After the postponement of the UEFA EURO 2020 tournament by one year, it was the European governing body that started to formulate a plan to safely return to stadiums in Europe as part of the unprecedented pan-European event during the summer of 2021. In addition to the challenge of organising such a major event safely, it had to be done in 11 countries across the continent – all with different infection levels, restrictions and local policies. In order to take into account local realities and reduce the risk of infections as much as possible, measures and restrictions differed from country to country and venue to venue. The most visible difference was the allowance of fans to stadia – with the exception of Budapest’s Puskás Aréna, the only venue allowing full house attendance for all the four matches held there, venue capacities were capped at between 22% and 50%. However, during the event, conditions allowed the easing of some restrictions – for example, the UK government approved boosting the capacity of London’s Wembley Stadium from 25% to 50% for the knockout stages, and to 75% (up to 60k spectators) for the semi-finals and the final.

Besides forecasting various scenarios and capacity limitations in domestic leagues, the tournament also provided a sneak-peek of regulations and policies to be applied in stadiums for the foreseeable future. Ticket holders were allocated a 30-minute window to enter the stadium before the game and masks were compulsory in and around the stadium. Only the seat indicated on the ticket could be used, while a temperature check was conducted for entry into the stadium. Washing and disinfecting hands was recommended, while handshakes, hugs, high fives and close contact with others was discouraged.

Other than managing the new fan experience, stadiums are also required to invest a significant amount of extra resources just to be able to be compliant with regulations and be able to stage a match. As an indication of the required extra investment, UEFA outlined that during the entire tournament, they provided 23,600 litres of sanitising liquid, 134,700 floor stickers for marking one-way flows and physical distance indications, and more than 2 million surgical masks and FFP2 respirators procured for staff, including a reserve for spectators without masks in total throughout the tournament.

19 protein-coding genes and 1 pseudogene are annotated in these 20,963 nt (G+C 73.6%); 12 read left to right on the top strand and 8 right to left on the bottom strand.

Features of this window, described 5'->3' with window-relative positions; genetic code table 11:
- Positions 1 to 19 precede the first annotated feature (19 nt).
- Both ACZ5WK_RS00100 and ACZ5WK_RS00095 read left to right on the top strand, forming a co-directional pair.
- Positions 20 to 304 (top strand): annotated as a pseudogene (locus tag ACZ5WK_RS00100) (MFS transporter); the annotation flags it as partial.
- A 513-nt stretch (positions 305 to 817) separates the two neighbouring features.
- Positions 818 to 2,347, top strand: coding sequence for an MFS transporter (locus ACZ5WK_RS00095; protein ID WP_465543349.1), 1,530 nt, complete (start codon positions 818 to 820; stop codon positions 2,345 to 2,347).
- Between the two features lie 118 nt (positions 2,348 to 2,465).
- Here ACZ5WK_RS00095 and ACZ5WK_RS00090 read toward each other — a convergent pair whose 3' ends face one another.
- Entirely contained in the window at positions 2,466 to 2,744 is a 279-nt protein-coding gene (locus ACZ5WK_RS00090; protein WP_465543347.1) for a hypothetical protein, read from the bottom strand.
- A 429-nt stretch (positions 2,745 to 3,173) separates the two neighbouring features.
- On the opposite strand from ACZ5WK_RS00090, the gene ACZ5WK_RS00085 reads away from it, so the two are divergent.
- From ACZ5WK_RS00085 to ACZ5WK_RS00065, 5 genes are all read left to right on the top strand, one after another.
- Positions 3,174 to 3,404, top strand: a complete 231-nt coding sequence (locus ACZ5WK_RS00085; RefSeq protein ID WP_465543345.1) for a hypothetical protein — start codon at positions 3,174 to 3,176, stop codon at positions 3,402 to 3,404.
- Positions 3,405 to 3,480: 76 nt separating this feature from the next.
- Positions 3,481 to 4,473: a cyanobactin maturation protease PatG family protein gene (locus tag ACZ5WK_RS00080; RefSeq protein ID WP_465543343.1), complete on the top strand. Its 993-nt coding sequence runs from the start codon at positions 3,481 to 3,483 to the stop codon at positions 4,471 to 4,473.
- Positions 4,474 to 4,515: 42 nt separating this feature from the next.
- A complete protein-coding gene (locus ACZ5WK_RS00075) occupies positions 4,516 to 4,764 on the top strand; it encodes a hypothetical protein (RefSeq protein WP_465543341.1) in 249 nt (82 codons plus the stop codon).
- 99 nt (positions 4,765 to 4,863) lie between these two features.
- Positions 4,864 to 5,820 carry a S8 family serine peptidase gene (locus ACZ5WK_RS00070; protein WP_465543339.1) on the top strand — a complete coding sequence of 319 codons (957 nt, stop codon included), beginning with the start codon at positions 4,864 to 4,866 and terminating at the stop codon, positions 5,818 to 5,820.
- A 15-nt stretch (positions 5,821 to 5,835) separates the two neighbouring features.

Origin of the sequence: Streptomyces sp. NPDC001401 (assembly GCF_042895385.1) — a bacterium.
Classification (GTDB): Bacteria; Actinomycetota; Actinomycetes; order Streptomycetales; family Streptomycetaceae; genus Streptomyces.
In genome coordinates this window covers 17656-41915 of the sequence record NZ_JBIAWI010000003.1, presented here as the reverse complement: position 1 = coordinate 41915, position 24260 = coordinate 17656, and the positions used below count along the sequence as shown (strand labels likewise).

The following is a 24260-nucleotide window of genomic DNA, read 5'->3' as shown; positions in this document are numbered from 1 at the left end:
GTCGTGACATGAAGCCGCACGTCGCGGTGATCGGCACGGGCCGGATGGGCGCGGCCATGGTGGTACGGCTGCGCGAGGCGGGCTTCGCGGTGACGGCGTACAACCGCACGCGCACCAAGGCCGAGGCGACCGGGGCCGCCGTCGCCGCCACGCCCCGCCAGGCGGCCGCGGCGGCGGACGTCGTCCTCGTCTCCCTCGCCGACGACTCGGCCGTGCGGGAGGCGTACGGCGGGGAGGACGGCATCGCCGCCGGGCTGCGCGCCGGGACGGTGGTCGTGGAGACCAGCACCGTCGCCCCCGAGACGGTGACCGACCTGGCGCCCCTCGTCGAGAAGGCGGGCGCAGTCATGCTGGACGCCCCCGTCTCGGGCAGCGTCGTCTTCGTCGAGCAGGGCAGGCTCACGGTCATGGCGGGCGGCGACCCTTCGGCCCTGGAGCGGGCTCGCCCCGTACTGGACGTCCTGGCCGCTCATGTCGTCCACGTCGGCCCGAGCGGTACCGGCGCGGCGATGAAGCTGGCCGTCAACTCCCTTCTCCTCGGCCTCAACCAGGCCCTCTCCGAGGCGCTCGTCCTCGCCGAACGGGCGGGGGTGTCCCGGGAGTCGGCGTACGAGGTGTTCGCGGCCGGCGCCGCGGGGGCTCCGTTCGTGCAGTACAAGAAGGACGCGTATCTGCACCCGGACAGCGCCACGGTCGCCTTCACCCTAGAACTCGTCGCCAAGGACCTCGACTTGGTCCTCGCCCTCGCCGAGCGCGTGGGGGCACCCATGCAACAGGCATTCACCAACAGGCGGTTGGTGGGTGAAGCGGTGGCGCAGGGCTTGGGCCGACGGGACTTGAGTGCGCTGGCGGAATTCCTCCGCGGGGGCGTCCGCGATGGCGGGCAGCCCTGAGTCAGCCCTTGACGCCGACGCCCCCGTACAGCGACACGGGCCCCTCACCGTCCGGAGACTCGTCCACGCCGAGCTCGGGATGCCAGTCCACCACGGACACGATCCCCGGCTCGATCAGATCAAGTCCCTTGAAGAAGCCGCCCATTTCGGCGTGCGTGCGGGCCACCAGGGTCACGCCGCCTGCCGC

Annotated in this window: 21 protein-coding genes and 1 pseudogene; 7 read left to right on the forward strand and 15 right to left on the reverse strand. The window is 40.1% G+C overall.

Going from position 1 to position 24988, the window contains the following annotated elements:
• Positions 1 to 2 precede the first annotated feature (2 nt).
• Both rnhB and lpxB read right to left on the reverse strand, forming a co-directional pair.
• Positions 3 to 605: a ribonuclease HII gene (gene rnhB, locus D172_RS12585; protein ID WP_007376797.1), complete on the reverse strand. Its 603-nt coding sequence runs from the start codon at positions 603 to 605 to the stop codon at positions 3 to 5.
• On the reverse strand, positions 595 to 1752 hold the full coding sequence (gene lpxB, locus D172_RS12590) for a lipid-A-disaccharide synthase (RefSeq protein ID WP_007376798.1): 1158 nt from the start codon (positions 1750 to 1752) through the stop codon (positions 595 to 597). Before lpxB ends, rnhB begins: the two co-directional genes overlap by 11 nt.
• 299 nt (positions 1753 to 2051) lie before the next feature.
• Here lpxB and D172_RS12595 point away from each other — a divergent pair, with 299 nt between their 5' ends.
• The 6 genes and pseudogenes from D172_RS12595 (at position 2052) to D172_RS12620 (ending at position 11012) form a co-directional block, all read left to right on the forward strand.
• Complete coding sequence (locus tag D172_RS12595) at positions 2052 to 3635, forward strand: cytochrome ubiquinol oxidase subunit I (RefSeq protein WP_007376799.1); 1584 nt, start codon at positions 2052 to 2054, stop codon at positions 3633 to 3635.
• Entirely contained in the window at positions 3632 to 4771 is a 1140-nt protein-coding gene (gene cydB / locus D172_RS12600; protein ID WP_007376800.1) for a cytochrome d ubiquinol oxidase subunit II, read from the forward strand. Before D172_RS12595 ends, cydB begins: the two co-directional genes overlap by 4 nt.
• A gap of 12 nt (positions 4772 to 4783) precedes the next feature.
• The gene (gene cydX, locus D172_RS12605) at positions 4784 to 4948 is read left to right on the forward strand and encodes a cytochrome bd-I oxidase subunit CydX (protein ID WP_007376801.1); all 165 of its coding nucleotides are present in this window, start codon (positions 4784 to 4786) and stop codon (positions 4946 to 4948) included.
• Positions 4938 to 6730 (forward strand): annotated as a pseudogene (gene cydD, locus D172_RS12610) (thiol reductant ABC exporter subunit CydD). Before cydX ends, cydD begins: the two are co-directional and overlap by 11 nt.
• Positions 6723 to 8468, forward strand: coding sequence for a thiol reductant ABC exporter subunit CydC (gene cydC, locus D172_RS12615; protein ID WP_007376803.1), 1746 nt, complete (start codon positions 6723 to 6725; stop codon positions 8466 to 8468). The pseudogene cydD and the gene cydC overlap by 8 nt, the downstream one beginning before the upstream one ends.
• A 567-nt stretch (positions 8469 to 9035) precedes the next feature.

The results of the measures were perceived differently. With regard to players’ health, UEFA measures were considered rather successful, as only few incidents occurred. However, there were also loud voices that condemned the tournament for some increases of new corona cases in the general population. The World Health Organization (WHO) blamed EURO 2020 for a rise of 10% in COVID-19 cases across Europe, mainly driven by the mixing of crowds in host cities, as well as travelling and the easing of social restrictions.

Some of the measures seen at the EURO will clearly find their way into league football. While wearing masks and keeping a safe distance was not a novelty of the tournament, digital solutions facilitating the inspection of a negative test result or a vaccination certificate were key for a smooth stadium entry procedure. As an example, Borussia Dortmund are now checking vaccination certificates and COVID tests before the games of the new season and handing out wrist bands for fans who are allowed to enter the stadium. Moreover, DFL, the German football league, recently announced that Bundesliga clubs are starting to implement a software solution that scans the digital QR code of the European vaccination certificate directly at the entrance of the stadium, before scanning the ticket, thus avoiding additional logistical efforts for clubs and saving fans’ time. The rest of the big 5 leagues are also considering similar solutions, however it is yet to be seen if a full vaccination will be needed at any point. The British Government have reportedly considered this measure, but a fresh negative test is currently also accepted at Premier League matches.

Looking ahead, the different market realities are still apparent in Europe. English Premier League clubs, as well as teams in the French Ligue 1, are allowed to entirely fill their stadia with the prerequisite of a full vaccination or a negative test. In the Spanish La Liga, temporary guidelines are in place until 29th August, until a re-evaluation of the situation in September. Only 40% of stadia capacity may be used with fans obligated to wear masks. The sale or consumption of food and beverage, tobacco and related products are not permitted. In Italy’s Serie A, the capacity threshold is currently at 50%, with fans requiring to show a COVID-19 Green Pass, proving that they have either been vaccinated against the virus or recovered from infection. Similarly, half of the stadiums can be filled in the German Bundesliga, but only up to the limit of 25,000 fans in total. The situation is the same throughout Europe – currently only a minority of countries, including also, for example, Austria, Czech Republic and Denmark, are allowing full stadiums. Guidelines and regulations are expected to change throughout the season.